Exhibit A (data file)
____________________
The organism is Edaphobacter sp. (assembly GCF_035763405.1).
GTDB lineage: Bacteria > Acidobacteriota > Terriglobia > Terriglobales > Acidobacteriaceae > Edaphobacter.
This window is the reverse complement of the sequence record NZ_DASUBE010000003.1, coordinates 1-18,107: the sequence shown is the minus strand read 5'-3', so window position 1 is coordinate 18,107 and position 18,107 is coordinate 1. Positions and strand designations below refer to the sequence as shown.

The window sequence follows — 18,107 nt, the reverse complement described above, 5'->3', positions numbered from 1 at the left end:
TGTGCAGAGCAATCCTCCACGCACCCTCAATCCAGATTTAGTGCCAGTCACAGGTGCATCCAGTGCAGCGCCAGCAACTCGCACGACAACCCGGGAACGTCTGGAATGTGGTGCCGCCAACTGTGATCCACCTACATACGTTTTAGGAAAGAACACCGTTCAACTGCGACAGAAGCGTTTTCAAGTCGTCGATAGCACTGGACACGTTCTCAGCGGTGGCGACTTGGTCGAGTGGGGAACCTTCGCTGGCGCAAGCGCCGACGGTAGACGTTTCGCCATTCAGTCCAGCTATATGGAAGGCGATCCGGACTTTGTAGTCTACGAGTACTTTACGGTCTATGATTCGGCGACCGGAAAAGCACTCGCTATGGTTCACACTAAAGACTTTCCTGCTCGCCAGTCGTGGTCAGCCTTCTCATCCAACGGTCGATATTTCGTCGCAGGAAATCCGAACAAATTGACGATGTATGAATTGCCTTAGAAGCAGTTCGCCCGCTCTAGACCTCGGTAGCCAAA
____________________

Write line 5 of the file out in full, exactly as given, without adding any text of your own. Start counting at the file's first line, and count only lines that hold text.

TGTGCAGAGCAATCCTCCACGCACCCTCAATCCAGATTTAGTGCCAGTCACAGGTGCATCCAGTGCAGCGCCAGCAACTCGCACGACAACCCGGGAACGTCTGGAATGTGGTGCCGCCAACTGTGATCCACCTACATACGTTTTAGGAAAGAACACCGTTCAACTGCGACAGAAGCGTTTTCAAGTCGTCGATAGCACTGGACACGTTCTCAGCGGTGGCGACTTGGTCGAGTGGGGAACCTTCGCTGGCGCAAGCGCCGACGGTAGACGTTTCGCCATTCAGTCCAGCTATATGGAAGGCGATCCGGACTTTGTAGTCTACGAGTACTTTACGGTCTATGATTCGGCGACCGGAAAAGCACTCGCTATGGTTCACACTAAAGACTTTCCTGCTCGCCAGTCGTGGTCAGCCTTCTCATCCAACGGTCGATATTTCGTCGCAGGAAATCCGAACAAATTGACGATGTATGAATTGCCTTAGAAGCAGTTCGCCCGCTCTAGACCTCGGTAGCCAAA